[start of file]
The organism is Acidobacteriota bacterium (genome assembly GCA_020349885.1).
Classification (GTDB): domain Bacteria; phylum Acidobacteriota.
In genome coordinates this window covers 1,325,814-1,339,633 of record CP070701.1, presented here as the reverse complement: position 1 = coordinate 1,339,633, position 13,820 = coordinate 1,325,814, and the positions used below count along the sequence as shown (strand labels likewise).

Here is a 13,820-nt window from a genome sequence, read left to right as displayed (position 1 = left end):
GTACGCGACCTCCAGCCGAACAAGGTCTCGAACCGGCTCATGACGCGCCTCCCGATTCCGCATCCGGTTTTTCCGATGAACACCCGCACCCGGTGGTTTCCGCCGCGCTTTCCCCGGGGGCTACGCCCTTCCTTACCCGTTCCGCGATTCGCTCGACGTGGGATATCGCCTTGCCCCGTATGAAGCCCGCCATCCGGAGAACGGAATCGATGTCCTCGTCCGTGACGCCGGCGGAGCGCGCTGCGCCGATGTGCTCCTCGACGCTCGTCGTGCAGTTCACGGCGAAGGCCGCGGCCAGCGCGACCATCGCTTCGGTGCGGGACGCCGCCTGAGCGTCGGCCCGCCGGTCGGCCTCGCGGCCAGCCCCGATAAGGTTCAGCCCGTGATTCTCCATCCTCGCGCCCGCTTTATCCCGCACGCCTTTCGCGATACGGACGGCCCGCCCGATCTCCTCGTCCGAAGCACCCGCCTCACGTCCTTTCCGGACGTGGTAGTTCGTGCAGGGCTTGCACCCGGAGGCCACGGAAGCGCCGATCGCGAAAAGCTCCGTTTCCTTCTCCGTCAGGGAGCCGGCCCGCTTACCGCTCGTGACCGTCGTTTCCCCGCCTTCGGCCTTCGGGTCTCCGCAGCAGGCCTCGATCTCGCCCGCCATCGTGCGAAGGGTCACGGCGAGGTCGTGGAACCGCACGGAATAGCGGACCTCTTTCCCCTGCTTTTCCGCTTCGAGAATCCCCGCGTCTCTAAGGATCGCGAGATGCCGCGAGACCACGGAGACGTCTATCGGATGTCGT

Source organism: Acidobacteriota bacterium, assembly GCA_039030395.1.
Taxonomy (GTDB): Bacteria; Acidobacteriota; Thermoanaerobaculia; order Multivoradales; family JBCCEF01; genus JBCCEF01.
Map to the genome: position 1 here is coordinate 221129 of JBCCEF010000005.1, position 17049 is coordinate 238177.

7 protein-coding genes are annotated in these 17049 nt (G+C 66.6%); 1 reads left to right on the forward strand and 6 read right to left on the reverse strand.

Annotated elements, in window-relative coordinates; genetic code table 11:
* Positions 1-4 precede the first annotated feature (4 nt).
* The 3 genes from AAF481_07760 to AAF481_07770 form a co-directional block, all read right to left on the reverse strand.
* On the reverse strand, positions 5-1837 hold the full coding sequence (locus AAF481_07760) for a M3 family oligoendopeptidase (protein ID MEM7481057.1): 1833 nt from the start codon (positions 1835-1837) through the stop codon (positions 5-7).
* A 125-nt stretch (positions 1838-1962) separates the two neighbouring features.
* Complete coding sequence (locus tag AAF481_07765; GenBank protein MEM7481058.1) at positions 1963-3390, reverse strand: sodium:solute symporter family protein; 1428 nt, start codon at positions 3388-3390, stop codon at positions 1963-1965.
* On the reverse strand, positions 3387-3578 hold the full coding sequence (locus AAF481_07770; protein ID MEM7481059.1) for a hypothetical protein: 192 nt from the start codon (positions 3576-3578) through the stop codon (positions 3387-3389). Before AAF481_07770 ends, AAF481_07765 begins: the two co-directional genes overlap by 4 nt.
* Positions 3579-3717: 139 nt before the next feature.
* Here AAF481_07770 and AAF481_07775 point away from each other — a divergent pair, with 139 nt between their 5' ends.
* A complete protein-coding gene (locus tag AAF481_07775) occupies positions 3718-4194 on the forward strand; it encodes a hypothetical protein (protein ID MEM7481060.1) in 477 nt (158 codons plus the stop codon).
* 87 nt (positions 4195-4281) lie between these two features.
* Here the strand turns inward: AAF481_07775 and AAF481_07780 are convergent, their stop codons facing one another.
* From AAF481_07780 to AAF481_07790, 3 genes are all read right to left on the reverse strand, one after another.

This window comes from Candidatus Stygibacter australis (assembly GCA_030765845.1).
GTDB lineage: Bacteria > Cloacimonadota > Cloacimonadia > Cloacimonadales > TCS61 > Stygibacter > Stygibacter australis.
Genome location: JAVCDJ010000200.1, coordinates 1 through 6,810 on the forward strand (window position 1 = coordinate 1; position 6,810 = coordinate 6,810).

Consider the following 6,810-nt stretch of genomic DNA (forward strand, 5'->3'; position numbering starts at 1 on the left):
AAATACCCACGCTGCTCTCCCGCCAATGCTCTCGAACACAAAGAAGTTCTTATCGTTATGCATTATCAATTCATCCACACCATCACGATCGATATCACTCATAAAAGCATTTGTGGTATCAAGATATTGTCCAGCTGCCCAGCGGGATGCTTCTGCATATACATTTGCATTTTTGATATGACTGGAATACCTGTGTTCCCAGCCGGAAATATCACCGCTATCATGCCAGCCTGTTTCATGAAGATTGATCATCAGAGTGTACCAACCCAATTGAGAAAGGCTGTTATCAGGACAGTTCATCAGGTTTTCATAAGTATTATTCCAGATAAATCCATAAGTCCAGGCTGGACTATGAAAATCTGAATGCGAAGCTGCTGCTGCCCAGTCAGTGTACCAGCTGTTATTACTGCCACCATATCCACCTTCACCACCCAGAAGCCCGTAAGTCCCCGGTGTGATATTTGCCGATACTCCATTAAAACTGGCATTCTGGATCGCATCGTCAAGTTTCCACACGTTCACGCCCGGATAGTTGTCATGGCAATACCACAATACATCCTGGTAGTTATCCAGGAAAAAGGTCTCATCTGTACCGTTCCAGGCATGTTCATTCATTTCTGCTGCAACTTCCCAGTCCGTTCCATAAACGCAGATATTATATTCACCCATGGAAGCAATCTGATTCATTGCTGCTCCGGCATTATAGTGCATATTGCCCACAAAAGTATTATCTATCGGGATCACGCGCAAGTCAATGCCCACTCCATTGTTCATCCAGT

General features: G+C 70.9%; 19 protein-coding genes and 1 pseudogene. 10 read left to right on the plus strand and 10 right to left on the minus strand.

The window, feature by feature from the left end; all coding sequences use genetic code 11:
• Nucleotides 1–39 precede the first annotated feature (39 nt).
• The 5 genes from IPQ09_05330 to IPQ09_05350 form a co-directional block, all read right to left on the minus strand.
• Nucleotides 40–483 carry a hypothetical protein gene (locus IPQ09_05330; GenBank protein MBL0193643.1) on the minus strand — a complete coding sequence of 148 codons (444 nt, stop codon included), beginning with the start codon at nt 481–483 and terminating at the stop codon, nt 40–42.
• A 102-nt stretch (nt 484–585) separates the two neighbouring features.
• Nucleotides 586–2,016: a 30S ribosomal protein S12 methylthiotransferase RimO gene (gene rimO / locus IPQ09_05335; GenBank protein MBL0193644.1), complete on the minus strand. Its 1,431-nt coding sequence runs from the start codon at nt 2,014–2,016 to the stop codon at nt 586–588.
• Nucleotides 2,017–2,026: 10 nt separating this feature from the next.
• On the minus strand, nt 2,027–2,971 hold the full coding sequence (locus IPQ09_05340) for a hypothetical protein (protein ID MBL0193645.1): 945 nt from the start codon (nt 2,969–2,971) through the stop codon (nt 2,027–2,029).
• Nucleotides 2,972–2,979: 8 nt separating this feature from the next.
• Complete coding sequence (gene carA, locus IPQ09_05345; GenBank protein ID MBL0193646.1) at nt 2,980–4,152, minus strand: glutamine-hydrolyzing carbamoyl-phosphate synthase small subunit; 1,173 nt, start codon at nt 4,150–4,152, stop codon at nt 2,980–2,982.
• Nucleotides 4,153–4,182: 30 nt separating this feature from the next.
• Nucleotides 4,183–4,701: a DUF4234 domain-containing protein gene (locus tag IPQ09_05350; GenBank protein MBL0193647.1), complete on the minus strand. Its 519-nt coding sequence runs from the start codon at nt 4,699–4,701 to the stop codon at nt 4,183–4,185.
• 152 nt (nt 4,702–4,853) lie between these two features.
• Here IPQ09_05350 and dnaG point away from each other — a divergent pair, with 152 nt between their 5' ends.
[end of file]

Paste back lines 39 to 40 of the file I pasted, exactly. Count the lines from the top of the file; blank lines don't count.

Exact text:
• Nucleotides 4,153–4,182: 30 nt separating this feature from the next.
• Nucleotides 4,183–4,701: a DUF4234 domain-containing protein gene (locus tag IPQ09_05350; GenBank protein MBL0193647.1), complete on the minus strand. Its 519-nt coding sequence runs from the start codon at nt 4,699–4,701 to the stop codon at nt 4,183–4,185.